Chef Wellness: Does It Matter?
Three top chefs committed suicide in the short space of six months. Salman Khan, Academic Head of HTA School of Culinary Art, looks at reasons for the dramatic increase in such incidents and the way forward.
Part 3 of 3. This article was featured in our last Issue of SA Chef Media, Issue 13
There has been an upsurge in stress-related chef deaths, suicides and violent incidents in kitchens. As such, it is imperative to diagnose and find solutions to the root cause of chef stress, says Salman Khan, Academic Head at HTA. He adds that if steps are not taken to find practical ways to deal with this problem, there will ultimately be a gradual decline in attracting young chefs to the industry in the near future. In the second part of this series, we will explore the prognosis and diagnosis for these issues in more depth.
Quick Catch Up
For those who missed the last article on chef wellness, the Research and Analysis Department of the HTA School of Culinary Art has undertaken to do a study on the rise in deaths and violence amongst chefs, headed up by Salman Khan and commissioned by HTA Founder and MD Chef Stephen Billingham. Shift work, low pay, high pressure, and negative kitchen culture have also resulted in mental illness and addictions.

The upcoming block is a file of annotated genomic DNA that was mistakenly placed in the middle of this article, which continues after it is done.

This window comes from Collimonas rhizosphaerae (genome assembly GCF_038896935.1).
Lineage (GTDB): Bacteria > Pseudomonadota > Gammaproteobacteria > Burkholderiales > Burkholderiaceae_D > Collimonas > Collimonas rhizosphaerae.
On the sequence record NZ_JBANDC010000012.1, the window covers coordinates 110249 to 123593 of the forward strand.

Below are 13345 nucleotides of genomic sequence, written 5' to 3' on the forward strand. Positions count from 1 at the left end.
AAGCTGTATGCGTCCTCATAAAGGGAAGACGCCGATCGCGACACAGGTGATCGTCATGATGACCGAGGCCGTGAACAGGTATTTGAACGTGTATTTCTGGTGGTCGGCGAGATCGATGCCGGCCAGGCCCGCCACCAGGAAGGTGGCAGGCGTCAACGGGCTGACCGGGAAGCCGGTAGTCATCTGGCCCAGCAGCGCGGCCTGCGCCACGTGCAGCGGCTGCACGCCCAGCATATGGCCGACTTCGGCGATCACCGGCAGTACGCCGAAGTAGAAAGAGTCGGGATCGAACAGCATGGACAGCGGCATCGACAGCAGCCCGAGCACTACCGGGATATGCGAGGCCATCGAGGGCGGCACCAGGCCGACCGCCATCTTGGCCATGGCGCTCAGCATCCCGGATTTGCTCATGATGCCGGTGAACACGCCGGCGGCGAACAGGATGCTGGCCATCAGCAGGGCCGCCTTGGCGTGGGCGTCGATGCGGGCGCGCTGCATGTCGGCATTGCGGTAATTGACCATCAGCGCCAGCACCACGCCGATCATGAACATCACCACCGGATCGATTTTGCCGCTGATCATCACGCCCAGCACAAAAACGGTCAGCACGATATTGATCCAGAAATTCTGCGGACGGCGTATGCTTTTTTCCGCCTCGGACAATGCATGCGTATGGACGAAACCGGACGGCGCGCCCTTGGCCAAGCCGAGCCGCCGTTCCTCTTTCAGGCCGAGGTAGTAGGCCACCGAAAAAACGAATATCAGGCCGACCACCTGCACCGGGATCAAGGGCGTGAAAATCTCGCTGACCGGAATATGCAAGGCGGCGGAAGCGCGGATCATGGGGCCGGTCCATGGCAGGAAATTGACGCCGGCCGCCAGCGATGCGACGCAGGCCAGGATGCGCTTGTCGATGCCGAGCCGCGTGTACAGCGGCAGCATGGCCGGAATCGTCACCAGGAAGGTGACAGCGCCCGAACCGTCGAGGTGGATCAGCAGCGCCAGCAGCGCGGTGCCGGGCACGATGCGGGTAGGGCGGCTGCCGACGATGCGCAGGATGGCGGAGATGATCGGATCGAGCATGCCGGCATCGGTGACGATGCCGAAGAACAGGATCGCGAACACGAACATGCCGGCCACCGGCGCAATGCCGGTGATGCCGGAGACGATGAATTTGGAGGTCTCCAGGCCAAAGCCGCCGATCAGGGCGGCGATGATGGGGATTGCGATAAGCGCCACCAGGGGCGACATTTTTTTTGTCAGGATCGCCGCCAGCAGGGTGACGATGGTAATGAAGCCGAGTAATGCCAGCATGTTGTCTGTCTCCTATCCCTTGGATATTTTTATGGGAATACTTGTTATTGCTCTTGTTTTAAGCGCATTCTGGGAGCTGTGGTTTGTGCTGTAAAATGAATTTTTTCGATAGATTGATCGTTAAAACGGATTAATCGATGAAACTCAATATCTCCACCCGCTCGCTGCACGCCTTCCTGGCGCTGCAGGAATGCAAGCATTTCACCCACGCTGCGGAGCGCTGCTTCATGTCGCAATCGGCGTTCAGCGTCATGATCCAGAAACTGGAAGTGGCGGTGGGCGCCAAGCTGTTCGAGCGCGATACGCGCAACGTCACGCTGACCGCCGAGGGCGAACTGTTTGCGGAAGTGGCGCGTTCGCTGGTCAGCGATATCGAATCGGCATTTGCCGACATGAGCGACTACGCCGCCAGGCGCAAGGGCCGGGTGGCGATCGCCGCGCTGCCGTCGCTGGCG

There are three stages in the building of the stress cycle: alarm, where the body reacts with a fight or flight response; resistance, where the body, as the word suggests, resists and compensates; and exhaustion, which sets in after chronic exposure to the stressor.
In their study, a total of 523 working chefs were surveyed. The results show a picture where stressors are environmental, organisational and personal.
Environmental stressors, says Khan, include the ergonomics of a kitchen and the physical working conditions of a chef and staff. “. If the kitchen is not professionally built with a smooth workflow, especially with large hotels with huge conference and banqueting facilities, then chefs are the ones who get into the perpetual stress due to the lack of space or structural faults in design and layout.”
Organisational stressors can be anything from the conflict in the workplace to overwork, job stability, and cash problems. The result is any manner of negative emotional responses such as short tempers, absence, introversion, anxiety, or even physical outworkings such as chest pain, fatigue, or cramping. It can also lead to depression, compulsive behaviours and substance abuse. Social media, too, has played a significant role in adding stress to the life of a chef, Khan adds.
The findings of the study show that of the respondents, 60% were executive chefs and 20% sous chefs, with the remainder made up of CDP and commis chefs. The largest age group of respondents were 35-45 years old (39%), followed by 25-35 (24.4%). 63.4% were located in Africa and the Indian Oceanic region, with the majority of respondents (78%) being male.
On average, 42.5% of chefs work 60 hours a week, followed by 50 hours (27.5%) and 70+ hours (22.5%). Of these 73.2% work straight shifts, demonstrating the sheer pressure and workload that individuals take on – ultimately contributing to stress levels. In fact, 48.8% of respondents said they currently suffer from stress-related illnesses.